Small heat shock proteins (sHsps) are a family of large and dynamic oligomers highly expressed in long-lived cells of muscle, lens and brain. Several family members are upregulated during stress, and some are strongly cytoprotective. Their polydispersity has hindered high-resolution structure analyses, particularly for vertebrate sHsps. Here, crystal structures of excised alpha-crystallin domain from rat Hsp20 and that from human alphaB-crystallin show that they form homodimers with a shared groove at the interface by extending a beta sheet. However, the two dimers differ in the register of their interfaces. The dimers have empty pockets that in large assemblies will likely be filled by hydrophobic sequence motifs from partner chains. In the Hsp20 dimer, the shared groove is partially filled by peptide in polyproline II conformation. Structural homology with other sHsp crystal structures indicates that in full-length chains the groove is likely filled by an N-terminal extension. Inside the groove is a symmetry-related functionally important arginine that is mutated, or its equivalent, in family members in a range of neuromuscular diseases and cataract. Analyses of residues within the groove of the alphaB-crystallin interface show that it has a high density of positive charges. The disease mutant R120G alpha-crystallin domain dimer was found to be more stable at acidic pH, suggesting that the mutation affects the normal dynamics of sHsp assembly. The structures provide a starting point for modelling higher assembly by defining the spatial locations of grooves and pockets in a basic dimeric assembly unit. The structures provide a high-resolution view of a candidate functional state of an sHsp that could bind non-native client proteins or specific components from cytoprotective pathways. The empty pockets and groove provide a starting model for designing drugs to inhibit those sHsps that have a negative effect on cancer treatment.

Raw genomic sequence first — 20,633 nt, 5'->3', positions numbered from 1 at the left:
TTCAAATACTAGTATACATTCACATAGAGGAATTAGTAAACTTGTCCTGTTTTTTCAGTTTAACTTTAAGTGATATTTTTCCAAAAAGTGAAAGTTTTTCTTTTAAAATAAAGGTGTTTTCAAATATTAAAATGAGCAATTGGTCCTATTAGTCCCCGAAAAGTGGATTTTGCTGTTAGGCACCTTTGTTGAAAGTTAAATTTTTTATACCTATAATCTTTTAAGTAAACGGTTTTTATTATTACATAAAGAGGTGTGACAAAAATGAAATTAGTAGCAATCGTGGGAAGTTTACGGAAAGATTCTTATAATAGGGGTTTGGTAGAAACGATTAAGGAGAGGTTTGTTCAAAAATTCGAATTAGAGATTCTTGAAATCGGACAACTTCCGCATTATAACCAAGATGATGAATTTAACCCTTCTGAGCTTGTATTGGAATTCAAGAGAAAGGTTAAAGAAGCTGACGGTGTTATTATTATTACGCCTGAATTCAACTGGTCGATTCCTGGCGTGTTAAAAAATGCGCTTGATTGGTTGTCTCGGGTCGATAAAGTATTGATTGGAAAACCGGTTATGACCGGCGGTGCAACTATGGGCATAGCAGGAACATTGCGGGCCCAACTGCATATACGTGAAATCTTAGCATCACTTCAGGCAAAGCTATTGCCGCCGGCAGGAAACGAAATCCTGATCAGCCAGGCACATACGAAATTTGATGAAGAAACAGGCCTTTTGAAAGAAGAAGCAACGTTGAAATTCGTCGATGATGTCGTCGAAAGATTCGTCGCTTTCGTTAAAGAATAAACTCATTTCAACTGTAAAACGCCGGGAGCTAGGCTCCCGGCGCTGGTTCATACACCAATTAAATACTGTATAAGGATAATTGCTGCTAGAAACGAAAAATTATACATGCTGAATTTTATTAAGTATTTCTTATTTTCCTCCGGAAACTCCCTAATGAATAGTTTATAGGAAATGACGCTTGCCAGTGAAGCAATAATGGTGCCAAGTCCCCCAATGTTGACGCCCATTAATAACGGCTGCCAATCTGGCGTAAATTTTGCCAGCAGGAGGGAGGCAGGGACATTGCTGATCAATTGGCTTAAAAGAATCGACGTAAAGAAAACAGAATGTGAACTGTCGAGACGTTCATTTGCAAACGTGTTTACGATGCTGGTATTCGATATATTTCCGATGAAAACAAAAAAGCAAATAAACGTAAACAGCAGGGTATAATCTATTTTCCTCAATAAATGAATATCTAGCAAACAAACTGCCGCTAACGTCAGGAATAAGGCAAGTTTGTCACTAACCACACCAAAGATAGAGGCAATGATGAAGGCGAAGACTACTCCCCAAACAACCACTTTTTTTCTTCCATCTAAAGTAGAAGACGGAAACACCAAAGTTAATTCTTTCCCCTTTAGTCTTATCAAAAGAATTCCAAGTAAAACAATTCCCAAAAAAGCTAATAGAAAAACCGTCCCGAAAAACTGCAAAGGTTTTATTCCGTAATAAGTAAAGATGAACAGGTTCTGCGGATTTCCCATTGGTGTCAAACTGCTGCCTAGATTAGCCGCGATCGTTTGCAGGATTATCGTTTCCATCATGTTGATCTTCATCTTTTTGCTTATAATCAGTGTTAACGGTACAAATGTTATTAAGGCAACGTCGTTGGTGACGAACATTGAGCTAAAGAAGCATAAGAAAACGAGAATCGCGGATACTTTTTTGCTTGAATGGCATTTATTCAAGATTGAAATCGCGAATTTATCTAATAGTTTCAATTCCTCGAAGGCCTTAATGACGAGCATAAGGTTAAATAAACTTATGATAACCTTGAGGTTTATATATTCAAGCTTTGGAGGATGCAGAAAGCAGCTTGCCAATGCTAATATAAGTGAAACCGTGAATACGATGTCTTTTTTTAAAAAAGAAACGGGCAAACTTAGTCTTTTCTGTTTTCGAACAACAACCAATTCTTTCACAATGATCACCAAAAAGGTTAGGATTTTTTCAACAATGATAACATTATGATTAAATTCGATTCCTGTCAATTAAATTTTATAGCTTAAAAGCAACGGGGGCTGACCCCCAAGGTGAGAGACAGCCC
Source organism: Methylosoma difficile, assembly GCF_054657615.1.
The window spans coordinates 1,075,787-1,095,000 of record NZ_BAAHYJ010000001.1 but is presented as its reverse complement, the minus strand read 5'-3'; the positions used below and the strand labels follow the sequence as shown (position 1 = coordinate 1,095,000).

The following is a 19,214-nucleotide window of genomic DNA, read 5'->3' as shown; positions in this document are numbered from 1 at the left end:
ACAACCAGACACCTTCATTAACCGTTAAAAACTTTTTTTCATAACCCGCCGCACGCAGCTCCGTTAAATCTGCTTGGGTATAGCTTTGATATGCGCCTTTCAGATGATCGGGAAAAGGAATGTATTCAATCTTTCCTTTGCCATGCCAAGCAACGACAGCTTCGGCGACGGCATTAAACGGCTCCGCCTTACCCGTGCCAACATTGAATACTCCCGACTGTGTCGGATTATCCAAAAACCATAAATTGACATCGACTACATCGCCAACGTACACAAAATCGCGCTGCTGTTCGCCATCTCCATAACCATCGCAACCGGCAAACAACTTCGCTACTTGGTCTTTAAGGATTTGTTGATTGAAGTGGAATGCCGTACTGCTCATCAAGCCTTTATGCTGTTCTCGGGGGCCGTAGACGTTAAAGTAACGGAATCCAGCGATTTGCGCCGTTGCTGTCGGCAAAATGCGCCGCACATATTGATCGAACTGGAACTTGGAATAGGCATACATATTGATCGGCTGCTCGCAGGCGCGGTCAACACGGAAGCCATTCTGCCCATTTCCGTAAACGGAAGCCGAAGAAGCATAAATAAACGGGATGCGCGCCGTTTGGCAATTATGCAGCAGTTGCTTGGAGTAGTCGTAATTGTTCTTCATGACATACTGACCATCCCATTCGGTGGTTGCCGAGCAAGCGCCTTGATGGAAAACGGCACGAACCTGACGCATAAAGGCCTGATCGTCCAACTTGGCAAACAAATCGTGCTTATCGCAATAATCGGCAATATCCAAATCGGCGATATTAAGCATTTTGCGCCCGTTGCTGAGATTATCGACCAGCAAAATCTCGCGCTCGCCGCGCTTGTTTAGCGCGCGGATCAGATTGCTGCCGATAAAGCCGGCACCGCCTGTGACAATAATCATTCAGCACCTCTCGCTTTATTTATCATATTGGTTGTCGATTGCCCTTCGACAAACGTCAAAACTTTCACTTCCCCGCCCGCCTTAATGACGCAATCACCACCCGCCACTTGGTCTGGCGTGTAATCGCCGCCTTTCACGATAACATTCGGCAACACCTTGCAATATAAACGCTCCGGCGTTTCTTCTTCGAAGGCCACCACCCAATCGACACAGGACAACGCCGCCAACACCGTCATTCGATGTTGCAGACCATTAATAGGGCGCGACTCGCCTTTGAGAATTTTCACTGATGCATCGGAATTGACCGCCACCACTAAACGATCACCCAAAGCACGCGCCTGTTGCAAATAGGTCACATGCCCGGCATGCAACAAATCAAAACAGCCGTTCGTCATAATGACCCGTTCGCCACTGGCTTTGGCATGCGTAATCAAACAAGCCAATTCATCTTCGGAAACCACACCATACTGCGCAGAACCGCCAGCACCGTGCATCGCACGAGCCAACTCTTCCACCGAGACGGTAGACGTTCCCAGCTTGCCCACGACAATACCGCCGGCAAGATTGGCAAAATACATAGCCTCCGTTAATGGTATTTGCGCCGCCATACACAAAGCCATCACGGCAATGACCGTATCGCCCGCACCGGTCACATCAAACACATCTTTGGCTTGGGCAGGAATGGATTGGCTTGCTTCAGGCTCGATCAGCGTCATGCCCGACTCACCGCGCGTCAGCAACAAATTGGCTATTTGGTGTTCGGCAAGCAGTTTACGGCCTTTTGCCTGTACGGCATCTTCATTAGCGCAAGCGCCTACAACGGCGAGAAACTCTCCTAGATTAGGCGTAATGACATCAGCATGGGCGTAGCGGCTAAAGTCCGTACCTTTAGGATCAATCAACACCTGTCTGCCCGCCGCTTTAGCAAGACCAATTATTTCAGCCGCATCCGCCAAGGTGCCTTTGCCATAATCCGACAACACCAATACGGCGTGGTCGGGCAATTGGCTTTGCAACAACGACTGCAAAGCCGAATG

Crystal structures of alpha-crystallin domain dimers of alphaB-crystallin and Hsp20.,Bagneris C, Bateman OA, Naylor CE, Cronin N, Boelens WC, Keep NH, Slingsby C J Mol Biol. 2009 Oct 9;392(5):1242-52. Epub 2009 Jul 30. PMID:19646995
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